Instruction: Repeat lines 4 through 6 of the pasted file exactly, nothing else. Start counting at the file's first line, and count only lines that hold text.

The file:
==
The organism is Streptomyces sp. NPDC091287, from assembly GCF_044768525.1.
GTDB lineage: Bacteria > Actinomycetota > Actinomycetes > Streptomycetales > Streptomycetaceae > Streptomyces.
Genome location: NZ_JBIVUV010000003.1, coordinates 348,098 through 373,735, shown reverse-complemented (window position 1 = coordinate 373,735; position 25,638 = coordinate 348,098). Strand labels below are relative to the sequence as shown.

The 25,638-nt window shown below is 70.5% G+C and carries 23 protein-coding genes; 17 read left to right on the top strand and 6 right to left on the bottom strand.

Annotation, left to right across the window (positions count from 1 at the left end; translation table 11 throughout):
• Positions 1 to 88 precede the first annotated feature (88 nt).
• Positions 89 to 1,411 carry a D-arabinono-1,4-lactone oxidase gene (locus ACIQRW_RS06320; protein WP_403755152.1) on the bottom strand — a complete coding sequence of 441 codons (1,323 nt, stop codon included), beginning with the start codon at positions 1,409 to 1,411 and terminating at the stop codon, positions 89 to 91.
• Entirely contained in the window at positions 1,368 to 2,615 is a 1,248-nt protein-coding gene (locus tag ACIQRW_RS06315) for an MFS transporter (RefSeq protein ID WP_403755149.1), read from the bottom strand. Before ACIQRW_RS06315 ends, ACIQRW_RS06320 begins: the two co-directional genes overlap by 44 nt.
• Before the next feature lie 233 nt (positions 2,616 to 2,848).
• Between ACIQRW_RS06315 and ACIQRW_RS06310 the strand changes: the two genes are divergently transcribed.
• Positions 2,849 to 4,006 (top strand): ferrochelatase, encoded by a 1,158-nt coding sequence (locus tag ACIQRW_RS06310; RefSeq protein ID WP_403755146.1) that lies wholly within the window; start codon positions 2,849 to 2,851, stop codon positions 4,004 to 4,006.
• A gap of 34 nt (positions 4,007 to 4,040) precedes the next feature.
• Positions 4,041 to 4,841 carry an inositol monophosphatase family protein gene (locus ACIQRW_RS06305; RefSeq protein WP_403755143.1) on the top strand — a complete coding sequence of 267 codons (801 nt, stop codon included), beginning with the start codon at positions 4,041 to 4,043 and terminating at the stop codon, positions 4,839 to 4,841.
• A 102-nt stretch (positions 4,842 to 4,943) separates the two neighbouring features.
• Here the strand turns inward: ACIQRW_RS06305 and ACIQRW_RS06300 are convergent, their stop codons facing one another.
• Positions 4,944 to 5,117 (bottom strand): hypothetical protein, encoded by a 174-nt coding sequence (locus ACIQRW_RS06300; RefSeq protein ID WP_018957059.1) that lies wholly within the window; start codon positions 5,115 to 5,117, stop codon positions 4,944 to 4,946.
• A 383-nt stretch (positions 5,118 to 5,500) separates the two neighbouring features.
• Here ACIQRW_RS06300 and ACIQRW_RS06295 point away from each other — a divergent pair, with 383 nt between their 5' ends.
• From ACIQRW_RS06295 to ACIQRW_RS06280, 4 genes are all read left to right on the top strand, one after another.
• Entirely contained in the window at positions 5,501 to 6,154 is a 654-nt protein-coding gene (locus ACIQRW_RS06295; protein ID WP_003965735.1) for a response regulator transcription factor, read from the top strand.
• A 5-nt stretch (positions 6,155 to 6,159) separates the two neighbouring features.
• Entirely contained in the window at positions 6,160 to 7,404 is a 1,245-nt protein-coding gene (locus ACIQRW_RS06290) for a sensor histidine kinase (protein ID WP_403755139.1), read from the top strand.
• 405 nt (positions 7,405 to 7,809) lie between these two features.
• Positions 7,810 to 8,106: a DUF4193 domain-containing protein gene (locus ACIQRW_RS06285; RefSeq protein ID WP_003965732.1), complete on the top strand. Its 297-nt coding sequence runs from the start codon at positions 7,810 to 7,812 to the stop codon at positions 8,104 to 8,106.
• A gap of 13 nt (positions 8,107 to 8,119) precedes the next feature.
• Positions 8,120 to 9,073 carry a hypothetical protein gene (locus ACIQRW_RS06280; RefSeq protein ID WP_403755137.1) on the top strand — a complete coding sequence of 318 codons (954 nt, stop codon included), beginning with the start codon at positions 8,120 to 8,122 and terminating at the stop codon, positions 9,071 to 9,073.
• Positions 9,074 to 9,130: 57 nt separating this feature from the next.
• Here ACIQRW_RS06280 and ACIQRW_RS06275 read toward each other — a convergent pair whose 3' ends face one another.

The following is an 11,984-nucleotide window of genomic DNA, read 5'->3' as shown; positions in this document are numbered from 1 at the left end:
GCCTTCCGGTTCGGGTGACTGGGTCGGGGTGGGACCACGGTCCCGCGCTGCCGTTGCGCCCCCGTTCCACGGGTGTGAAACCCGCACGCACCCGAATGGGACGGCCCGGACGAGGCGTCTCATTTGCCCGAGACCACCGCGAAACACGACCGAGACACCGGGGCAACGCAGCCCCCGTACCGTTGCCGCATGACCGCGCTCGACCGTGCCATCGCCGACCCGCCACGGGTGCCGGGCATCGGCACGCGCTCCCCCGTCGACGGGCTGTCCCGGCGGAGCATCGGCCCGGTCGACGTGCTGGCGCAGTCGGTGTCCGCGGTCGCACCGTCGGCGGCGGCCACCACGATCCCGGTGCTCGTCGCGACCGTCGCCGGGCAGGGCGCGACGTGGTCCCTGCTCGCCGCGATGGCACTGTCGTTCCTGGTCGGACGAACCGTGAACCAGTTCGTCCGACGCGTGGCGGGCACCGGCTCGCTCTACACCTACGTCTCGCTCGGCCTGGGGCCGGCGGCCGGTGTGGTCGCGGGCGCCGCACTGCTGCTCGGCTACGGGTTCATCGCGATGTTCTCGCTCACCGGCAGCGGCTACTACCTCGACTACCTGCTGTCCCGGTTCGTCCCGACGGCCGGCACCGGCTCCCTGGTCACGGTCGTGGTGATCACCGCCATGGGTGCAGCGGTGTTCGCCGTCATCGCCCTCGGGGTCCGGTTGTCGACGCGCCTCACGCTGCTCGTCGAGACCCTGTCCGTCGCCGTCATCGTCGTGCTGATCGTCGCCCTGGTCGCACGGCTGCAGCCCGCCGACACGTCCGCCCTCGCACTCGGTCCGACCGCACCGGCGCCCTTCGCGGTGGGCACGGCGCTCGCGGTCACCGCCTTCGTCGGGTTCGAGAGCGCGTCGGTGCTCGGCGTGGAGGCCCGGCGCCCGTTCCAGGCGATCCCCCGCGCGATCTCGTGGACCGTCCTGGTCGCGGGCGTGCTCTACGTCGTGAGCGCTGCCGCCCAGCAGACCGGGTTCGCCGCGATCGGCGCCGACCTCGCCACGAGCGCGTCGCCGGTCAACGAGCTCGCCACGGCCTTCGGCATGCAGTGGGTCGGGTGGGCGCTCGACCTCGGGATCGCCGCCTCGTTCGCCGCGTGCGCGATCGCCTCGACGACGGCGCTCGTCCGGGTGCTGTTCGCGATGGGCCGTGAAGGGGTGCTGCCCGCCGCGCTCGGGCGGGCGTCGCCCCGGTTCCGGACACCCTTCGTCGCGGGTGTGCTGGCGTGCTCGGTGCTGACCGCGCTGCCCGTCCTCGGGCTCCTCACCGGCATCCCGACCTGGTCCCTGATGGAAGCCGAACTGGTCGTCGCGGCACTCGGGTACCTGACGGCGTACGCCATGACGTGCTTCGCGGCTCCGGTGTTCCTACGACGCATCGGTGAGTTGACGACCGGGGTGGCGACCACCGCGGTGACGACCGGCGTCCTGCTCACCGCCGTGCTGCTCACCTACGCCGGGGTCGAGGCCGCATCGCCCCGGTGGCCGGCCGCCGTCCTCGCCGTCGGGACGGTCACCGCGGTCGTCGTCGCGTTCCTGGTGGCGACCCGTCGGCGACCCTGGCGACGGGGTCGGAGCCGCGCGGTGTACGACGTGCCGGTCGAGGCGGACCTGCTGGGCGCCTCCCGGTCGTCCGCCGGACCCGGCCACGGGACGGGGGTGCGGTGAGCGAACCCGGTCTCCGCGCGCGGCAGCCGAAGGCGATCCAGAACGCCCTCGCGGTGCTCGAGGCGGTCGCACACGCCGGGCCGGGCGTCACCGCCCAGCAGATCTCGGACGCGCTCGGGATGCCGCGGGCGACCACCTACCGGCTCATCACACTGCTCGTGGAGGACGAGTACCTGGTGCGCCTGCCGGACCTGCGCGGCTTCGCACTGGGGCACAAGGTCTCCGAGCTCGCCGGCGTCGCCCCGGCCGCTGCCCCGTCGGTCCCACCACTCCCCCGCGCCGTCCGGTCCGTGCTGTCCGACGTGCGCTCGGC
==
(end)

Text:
The 25,638-nt window shown below is 70.5% G+C and carries 23 protein-coding genes; 17 read left to right on the top strand and 6 right to left on the bottom strand.

Annotation, left to right across the window (positions count from 1 at the left end; translation table 11 throughout):
• Positions 1 to 88 precede the first annotated feature (88 nt).